Remember, you are able to change providers at any time during your pregnancy if you don't feel you are being heard or supported, but by taking these steps at the start, you can set yourself and your baby up for a positive pregnancy and childbirth experience.
3) Seek out information regarding the various location options for childbirth.
In Ontario, most women have two options – hospital or home birth - but in some communities, birth centers are a third birth option. Location is also dependent on any medical concerns that arise prior to or during pregnancy which may lead to a hospital birth being the best option offered.
Are you wondering why the birth location may play a role in your birth experience? Tension and fear can have a relationship to the discomfort you can feel during childbirth as well as how labour progress.
You can help minimize these by creating a relaxing and supportive environment which can help increase your positive experience. Only you will know where you feel most at ease. If you have options, take the time to research each location and have tours of each facility. If you had preferred a location outside the hospital, but due to medical reasons you don't have another option, it's worth researching what options within the hospital are available to you to create a relaxing and supportive environment such as a birth tub, birth ball and doula (see tip #4). Creating a list of preferences to create a calming environment can help make your decision on location an ideal topic to discuss with your care provider.
4) Consider having a birth doula.
A doula is a support person for you and your partner during pregnancy and through childbirth. Having a doula during labour has been shown to help reduce the need for interventions such as forceps/vacuum, episiotomy and caesarean birth if these are events you wish to avoid and can help with pain management during labour.
A doula can't make decisions or speak on your behalf but can advocate and guide you on how to ask for information about the pros and cons of various recommendations so you can make informed choices in your birth process.
Doulas offer prenatal visits to get to know you and your partner but also provide education about pregnancy and options during childbirth that are not provided in prenatal classes. I recommend interviewing a few doulas until you find one who fits your preferences for childbirth.
The amount of exercise you decide to participate in is dependent on many factors including your pre-pregnancy level of exercise, energy level and medical status. If you're having morning sickness and/or decreased energy levels, just getting through the day may be the only exercise that your body can handle. And that's totally ok. Don't feel you need to push yourself when you're body is telling you otherwise. It's key to listen to your body and baby each step of the way.
When you find out how your core muscles are working (See tip #1), you will then have a guide as to what the most efficient exercises are for you to work on during pregnancy and postpartum. Along with seeing a pelvic physiotherapist, I recommend finding a fitness instructor who provides one-on-one or group class options and has up-to-date knowledge about how to exercise effectively with women who have or are trying to prevent pelvic floor issues. Some quality postpartum courses include: The Bellies Inc certification which is available across Canada, Julie Wiebe offers online and live courses across the US and Canada and JMG Fitness will be offering a live online course in Fall 2016.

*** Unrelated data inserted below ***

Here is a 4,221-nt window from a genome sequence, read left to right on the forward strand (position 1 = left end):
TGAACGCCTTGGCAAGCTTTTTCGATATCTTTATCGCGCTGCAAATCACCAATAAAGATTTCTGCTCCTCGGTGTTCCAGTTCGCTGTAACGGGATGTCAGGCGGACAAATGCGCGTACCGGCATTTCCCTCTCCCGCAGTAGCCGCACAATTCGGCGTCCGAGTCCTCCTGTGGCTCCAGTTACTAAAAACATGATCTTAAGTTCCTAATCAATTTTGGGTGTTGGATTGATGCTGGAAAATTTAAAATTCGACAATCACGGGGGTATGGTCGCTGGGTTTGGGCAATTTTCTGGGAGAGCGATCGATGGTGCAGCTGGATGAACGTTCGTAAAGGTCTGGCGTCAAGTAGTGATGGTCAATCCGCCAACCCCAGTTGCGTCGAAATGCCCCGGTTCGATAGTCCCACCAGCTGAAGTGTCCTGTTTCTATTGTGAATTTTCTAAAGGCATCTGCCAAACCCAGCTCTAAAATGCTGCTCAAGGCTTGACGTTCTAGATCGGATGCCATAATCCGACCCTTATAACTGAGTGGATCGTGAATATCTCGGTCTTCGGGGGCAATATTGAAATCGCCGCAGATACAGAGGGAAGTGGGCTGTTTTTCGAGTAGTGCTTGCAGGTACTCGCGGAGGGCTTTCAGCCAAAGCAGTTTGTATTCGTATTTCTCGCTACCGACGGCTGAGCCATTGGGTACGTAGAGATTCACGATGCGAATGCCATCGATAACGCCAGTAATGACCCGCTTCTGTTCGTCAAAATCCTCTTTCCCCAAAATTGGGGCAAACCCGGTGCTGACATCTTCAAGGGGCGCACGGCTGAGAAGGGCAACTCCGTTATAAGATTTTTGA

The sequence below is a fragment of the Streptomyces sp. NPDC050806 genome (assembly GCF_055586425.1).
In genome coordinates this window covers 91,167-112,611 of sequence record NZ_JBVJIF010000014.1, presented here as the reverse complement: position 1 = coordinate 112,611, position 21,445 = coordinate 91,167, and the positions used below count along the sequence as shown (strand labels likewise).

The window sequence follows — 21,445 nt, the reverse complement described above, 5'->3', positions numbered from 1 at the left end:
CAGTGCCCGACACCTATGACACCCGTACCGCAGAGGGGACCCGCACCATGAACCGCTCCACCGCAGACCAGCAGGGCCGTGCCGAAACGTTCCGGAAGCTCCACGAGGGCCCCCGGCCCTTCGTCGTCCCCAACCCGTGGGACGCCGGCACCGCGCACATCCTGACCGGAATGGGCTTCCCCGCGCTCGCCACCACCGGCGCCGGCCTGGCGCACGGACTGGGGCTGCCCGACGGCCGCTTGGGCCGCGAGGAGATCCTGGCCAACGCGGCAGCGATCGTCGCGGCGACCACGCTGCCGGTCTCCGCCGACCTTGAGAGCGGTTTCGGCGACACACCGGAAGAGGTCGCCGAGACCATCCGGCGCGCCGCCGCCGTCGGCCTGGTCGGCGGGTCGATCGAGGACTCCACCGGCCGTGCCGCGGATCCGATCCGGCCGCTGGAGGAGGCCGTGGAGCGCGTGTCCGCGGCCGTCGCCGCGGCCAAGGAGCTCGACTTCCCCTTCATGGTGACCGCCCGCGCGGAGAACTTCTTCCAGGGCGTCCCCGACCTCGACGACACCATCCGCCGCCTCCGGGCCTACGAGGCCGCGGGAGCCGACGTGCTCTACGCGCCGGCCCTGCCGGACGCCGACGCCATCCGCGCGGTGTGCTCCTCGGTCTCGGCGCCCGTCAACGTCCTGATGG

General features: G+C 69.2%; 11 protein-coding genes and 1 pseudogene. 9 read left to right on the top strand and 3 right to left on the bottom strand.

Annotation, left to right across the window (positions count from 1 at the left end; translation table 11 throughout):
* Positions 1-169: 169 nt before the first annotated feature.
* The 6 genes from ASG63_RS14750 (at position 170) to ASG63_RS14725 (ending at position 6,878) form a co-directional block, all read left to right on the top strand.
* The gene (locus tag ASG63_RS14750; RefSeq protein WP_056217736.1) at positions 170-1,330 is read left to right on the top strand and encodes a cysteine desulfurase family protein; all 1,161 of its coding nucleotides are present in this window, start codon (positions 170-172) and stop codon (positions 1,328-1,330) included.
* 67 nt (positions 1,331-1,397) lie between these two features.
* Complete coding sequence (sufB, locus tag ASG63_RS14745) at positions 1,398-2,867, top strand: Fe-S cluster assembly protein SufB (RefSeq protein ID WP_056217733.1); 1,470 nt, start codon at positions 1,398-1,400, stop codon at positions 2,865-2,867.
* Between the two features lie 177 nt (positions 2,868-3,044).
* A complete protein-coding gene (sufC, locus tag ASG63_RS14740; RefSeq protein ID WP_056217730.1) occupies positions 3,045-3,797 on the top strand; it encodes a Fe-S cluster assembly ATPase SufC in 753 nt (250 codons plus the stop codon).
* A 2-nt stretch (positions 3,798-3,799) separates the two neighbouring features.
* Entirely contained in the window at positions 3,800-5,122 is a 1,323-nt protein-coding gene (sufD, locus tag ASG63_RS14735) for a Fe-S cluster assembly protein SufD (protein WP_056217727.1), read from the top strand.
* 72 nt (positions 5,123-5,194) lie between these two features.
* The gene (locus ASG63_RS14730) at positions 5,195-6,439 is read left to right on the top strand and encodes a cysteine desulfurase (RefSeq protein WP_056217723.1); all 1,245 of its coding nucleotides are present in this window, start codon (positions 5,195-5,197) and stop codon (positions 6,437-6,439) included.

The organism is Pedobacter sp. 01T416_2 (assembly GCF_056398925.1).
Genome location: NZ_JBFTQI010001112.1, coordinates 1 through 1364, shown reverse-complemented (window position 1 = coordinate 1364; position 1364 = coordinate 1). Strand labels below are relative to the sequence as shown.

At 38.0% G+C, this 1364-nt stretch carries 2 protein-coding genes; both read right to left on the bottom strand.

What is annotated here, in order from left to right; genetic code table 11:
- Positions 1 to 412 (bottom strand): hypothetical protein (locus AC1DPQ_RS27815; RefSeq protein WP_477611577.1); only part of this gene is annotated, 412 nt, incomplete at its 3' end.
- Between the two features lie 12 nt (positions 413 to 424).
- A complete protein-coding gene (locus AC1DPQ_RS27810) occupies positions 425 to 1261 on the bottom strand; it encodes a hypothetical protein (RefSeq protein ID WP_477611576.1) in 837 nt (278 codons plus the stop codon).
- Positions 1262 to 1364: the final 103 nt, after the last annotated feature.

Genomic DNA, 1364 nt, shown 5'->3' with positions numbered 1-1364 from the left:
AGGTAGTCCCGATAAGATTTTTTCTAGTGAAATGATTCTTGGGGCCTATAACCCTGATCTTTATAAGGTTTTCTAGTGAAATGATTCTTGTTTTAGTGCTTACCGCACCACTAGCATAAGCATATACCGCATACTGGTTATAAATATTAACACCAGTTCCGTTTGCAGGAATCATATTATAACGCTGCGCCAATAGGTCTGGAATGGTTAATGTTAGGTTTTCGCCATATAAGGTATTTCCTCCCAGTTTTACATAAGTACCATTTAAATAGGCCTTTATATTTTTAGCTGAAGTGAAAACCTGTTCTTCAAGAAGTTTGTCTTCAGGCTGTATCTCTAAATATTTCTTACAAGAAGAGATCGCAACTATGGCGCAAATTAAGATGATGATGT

Why push your body until it tells you it's not happy? Why not try to prevent conditions such as prolapse, incontinence, low back/pelvic pain and prepare your body for recovery postpartum ahead of time?
Exercises I recommend holding off during pregnancy are:
Sit ups/crunches (these can increase pressure in your abdomen which can put pressure on your pelvic organs, pelvic floor and low back).
Floor level plank (this can increase pressure in your abdomen which can affect a diastasis).
High impact exercise such as running or jumping (the combination of relaxin in your body which loosens your ligaments/joints, the increasing size of your uterus and baby and having a diastasis, increases the work load of your pelvic floor during these activities which can potentially contribute to incontinence, prolapse or pelvic/low back pain).
Every woman's pregnancy experience is an individual journey. Creating a positive birth experience doesn't necessarily mean all plans are carried out as anticipated. What's important is that you felt informed and supported along the way even if unexpected twists and turns occur in your journey.
Knowledge is power and I wish for every woman to increase her knowledge during the life changing events of pregnancy and childbirth to feel empowered in the process.
If you found these tips helpful please share with other expecting mamas. Click here to find more about how prenatal pelvic floor physiotherapy can benefit you and your baby during pregnancy and prepare you to efficiently recover postpartum.